Phi Mil's Hght the nishees' way by candlelight.



■ 04





Two lushees pledge "A Tramps'
Organization" during OM s winning
skit.



ATO's winning
presentation of Fishnet



AUCOLA SKIT NIGHT



With their own versions of Dragnet and fra-
ternity rushing, ATO and OM took the honors
in the first annual Aucola Skit Night. Through
the efforts of Lee Levy, this proved to be one
of the high spots of the year and served to stim-
ulate student interest in the yearbook.



CANDIDATES FOR THE AUCOl.A QUEEN.
First Roic: Midge Eisenlolir, Nancy Chick. Lou-
ise Ralph, Lorri Childs, Carolyn .Siple. Second
Row. I'at Cole. Pat Van der Hyden, Janet Ogg,
Jean Sherwood, Marlene Williams.





Miss Nancy Chick, 1954 Aucola Queen



107




Lee Levy patuoniimes to a record at
the Coffee Shop Opening.



MC \1 Rappoport assists Dr. .•Anderson in
crowning the Oucen.




Dr. and Mrs. .\nderson cut the ribbon, of-
ficially opening the new "Eagle's Nest."



THE EAGLES

NOW HAVE A NEST!



108




Want a cup of coffee? Want eggs
for breakfast (with or without . . .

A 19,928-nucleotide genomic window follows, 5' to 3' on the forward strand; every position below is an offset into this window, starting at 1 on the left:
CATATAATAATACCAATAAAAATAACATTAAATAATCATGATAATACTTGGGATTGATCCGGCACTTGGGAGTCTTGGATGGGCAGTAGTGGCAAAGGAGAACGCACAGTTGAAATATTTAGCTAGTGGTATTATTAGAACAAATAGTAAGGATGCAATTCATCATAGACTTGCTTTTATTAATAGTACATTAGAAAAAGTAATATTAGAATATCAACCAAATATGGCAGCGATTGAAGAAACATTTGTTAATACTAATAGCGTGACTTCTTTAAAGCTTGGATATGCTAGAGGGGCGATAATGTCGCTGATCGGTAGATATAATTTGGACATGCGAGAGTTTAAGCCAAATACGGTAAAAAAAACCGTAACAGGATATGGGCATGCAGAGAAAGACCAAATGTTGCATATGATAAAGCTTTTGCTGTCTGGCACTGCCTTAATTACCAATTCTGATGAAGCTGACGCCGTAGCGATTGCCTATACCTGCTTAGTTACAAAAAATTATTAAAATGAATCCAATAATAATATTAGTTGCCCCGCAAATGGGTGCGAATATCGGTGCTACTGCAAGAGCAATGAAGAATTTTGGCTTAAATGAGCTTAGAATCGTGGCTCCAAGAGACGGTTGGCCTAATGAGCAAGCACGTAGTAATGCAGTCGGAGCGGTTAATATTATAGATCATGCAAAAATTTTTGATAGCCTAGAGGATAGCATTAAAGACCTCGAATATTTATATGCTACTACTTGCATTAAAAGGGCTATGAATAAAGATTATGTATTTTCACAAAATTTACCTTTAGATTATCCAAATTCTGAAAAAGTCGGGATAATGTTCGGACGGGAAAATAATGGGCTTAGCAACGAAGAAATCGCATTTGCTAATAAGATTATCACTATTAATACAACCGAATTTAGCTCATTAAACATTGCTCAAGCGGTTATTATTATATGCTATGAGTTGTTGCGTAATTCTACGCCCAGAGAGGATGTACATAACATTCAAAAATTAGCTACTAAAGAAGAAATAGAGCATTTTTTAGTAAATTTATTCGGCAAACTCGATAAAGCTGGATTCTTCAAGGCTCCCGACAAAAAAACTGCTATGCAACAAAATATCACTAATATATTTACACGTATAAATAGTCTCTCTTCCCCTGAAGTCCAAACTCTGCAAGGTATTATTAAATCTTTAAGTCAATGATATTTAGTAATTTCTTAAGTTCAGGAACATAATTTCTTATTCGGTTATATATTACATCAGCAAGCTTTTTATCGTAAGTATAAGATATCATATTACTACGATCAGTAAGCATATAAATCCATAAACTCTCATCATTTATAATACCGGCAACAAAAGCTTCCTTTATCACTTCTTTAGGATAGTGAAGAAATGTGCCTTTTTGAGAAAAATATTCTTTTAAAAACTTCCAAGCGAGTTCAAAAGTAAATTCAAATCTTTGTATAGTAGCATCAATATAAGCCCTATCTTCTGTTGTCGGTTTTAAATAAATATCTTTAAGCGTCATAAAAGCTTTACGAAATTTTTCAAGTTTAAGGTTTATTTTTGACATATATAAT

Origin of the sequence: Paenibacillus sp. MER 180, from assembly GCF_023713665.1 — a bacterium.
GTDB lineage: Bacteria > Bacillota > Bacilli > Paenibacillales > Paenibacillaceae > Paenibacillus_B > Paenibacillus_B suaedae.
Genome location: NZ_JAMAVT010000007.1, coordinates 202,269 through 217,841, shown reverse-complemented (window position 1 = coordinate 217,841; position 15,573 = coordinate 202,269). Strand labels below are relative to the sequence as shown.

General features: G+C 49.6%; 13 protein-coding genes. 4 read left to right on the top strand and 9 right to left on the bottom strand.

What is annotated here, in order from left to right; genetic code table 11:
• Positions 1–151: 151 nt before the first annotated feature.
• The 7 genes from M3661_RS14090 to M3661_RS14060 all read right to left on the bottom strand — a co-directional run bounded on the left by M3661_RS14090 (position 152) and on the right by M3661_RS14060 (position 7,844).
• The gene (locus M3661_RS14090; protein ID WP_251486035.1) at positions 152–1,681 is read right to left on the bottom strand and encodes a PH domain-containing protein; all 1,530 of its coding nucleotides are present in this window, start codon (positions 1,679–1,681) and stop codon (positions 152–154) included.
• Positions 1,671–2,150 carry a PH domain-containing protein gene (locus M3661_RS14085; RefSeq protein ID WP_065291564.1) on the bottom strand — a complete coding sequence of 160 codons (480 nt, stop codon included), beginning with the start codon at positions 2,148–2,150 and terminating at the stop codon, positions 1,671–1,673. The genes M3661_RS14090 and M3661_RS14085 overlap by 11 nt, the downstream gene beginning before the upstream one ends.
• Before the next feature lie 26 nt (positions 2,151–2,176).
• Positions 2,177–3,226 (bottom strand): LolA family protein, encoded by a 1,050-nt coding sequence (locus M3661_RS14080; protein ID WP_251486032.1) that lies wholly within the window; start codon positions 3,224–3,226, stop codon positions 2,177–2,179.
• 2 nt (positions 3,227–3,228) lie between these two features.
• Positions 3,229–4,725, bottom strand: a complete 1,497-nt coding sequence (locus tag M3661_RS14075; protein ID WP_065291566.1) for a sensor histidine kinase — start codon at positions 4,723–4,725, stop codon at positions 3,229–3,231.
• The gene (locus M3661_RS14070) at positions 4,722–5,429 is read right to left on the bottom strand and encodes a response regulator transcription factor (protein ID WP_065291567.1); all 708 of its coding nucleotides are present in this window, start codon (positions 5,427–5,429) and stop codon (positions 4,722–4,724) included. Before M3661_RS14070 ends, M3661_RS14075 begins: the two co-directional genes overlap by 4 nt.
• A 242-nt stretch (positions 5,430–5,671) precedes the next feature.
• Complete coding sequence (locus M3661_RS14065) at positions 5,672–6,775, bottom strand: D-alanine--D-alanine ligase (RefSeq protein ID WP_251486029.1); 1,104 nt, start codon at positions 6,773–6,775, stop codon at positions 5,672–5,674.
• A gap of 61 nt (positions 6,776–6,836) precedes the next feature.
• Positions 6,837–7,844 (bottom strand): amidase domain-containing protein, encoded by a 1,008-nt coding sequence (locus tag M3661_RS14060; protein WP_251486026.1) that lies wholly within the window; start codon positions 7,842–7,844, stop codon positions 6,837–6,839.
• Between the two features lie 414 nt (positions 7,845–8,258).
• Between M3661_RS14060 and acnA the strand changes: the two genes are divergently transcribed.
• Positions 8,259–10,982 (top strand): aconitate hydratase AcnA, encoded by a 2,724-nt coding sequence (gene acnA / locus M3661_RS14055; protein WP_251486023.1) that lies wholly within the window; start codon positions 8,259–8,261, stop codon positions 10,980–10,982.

shells) ?

The new Eagle's Nest is the
place for you. At the grand open-
ing of this spot where "the elite
meet to eat" President and Mrs.
Anderson officially cut the ribbon.

The climax of the evening came
when Phyllis Holm was crowned
with a coffee pot as Coffee Shop
Queen of 1953.




Coffee Shop Queen Phyllis Holm poms llic first cup of
coffee in the new Eagle's Nest.




The Queen and her court — Anne Bainard
and Sue Olson.



109



A.U. fi.fi. IN N.Y.




Oop:




The Hofstra game as seen on televi



in Washington.



New Yoik basketball fans surveyed the Eagles on two occasions dur-
ing the 53-54 season, and were left with a favorable impression. The
A.U. quintet gave both Manhattan and NYU a taste of "big time" ball
in the early part of the campaign, until finally succumbing 75-52, and
83-69, to superior height and depth in its first sweep through the New
York area.

On its second visit to the Empire State the basketball squad was
televised nationally during the Hofstra Invitational Christmas Tourna-
ment. This time the A.U. men, rising to the occasion, defeated the
Flying Dutchmen in a thrilling 74-73 contest.